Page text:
At the end of August I headed back to the Enchantments with friends Sol, Jens, Max Hasson, and Ben Gilkison. Ben climbs ridiculously well, and was a strong contender to do the First Free Ascent of The Tempest, a IV 5.10 C2 route established the prior summer by Sol Wertkin and I on the peak Colchuck Balanced Rock.

This route has a 25' roof crack which had thus far thwarted efforts to be freed. Upon arriving at the cirque, we were surprised to see a pair of climbers on the route, working the roof with pre-placed gear and using a couple of strange belay spots, featuring newly retro-bolted cracks to facilitate working this pitch.

Ben and I headed up to the start of the route that afternoon, and hollered up to the climbers at the 1st belay to ask if we could climb the route. Evidentally they'd been working this pitch all day. Max and Jens had just done the second ascent of a nearby route called The Scoop (III+ 5.11c) and they were planning to rappel down and shoot some photos.

The projecting climbers insisted we could pass them and climb on, but when we arrived atop the first pitch, we were met with a surprise. Rather than wishing us well or just keeping to themselves, they implored Ben to fall or hang intentionally on the route, such that he would not freely climb the pitch. I couldn't believe that they wouldn't want someone to give any less than their best effort. We weren't stealing their sport project at the crag, we were on a mountain climb (of which I'd been 1/2 the FA team) and they'd already made numerous trips to the route, adding 4 bolts next to cracks on a climb established ground-up without any bolting.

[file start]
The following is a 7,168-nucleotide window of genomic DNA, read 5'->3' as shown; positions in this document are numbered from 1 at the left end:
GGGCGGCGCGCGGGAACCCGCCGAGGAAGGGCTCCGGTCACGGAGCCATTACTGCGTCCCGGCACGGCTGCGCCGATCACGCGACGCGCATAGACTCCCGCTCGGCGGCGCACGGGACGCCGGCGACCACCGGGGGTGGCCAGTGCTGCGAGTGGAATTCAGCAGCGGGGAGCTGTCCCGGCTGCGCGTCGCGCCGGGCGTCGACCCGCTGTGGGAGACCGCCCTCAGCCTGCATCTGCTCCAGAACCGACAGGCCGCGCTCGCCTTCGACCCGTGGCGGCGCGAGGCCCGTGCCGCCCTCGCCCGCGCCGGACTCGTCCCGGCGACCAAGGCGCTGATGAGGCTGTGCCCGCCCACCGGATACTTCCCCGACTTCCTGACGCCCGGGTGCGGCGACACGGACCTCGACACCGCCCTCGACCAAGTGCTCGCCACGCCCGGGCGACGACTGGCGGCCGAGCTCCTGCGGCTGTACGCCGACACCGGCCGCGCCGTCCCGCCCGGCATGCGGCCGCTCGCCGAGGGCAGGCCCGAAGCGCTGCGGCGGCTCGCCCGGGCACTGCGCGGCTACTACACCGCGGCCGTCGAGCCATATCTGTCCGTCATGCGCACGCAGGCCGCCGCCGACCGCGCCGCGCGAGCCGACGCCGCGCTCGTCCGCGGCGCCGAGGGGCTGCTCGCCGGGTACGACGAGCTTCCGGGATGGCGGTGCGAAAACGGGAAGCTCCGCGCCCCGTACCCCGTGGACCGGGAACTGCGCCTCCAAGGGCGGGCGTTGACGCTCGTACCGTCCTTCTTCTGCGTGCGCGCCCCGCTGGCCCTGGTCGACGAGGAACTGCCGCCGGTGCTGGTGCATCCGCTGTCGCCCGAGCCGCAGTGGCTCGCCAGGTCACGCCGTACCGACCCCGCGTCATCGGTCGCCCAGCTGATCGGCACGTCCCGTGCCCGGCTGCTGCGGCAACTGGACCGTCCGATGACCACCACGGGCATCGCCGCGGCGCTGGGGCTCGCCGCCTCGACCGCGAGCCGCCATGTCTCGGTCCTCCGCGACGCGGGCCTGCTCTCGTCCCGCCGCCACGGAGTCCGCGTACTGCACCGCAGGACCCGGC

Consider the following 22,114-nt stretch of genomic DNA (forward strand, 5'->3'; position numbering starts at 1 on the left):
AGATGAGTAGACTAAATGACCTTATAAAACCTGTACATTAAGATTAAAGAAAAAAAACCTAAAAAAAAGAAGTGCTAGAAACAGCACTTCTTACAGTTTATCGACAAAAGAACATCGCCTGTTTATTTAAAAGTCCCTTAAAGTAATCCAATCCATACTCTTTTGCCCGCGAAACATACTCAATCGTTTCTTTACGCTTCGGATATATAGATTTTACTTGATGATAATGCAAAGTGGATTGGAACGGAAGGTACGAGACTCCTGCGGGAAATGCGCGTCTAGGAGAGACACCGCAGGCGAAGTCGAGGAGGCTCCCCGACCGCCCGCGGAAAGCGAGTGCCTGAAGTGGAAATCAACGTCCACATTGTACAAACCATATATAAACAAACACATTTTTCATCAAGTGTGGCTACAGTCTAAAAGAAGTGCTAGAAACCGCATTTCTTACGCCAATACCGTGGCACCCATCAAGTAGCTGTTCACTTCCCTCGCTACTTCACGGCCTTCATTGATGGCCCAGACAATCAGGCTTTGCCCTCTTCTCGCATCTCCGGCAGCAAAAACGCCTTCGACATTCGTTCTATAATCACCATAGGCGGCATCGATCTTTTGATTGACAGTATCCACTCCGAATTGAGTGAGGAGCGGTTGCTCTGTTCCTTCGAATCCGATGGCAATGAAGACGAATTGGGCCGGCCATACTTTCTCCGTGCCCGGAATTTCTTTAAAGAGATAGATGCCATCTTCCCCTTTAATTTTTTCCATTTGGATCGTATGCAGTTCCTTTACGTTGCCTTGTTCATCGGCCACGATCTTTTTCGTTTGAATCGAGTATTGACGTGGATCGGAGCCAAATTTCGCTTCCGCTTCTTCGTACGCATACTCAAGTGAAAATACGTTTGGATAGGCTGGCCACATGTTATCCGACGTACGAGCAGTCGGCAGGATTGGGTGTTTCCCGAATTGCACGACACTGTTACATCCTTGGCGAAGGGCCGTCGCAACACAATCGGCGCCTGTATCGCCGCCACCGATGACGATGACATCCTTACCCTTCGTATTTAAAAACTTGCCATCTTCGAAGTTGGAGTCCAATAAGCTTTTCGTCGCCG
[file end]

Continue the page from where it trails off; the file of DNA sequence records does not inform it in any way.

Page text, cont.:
One of the two climbers wanted to keep trying it and be first to cleanly climb the pitch, as he had put so many hours into practicing thsi section. Ben eventually relented to their wishes, and hung on purpose early on the pitch.

We were still able to meet Jens and Max above this point on the route, and Jens lead part of the headwall in the evening light, but our goal of the First Free Ascent was not to be, and Ben headed down to the car and back across the mountains the next morning. In subsequent days the climber was able to pinkpoint this pitch, climbing the section of rock cleanly by using pre-placed gear in the crack for protection. I hope he'll be satisfied with his prodigious efforts.

Ben enjoys the long 5.9 corner.

Jens and Max, relaxing in the glow.

The headwall!

That night Sol arrived at Colchuck Balanced Rock, and we got up early to try and and link-up all three existing climbs on this peak. It would have been 3 different grade III+/IV routes, featuring one pitch of aid, and almost 20 pitches of 5.10 and 5.11 climbing, plus a some easier scrambling and 3 laps up the V1 boulder problem on the summit.
The day began with The Tempest, and I lead the whole route (III+ 5.11- C1 for us) and back to the base in 5.5 hours.

From there, Sol took point for "The Scoop". The first two pitches went quickly, with cruiser climbing separated by short 5.10 section. Soon we were on to the route's namesake pitch. Sol hung a few times on his onsight-attempt at the enduro-overhung layback corner, and I was barely able to follow cleanly, an amazing pitch! The final two pitches mixed strenuous laybacking and very delicate, thought-provoking movement on knobs and smearing corners. These pitches are classic and require a cool head on lead. From there it was back up several hundred feet of 5.6 climbing, where I led the V1 boulder problem to the peak's summit once more.

After another descent, neither one of us could rally the excitement to climb the peak's West Face again, so the trifecta ended at two routes. We joined friends for the alpine potluck in progress at the peak's base.

Amazing and delicate stemming on pith 4, and where the crack becomes a seam, there are just enough knobs.


The next morning Sol and I headed down to Colchuck Lake, where I met Jeff Haley, from my old job, and Sol met his wife and some high-schoolers whom she had taken for a hike. After some swimming, Jeff and I trudged the 2000' up to Asgard Pass and across the beautiful Enchantments Plateau. The first night we climbed a couple pitches on a granite wall and I taught Jeff about placing gear and building anchors.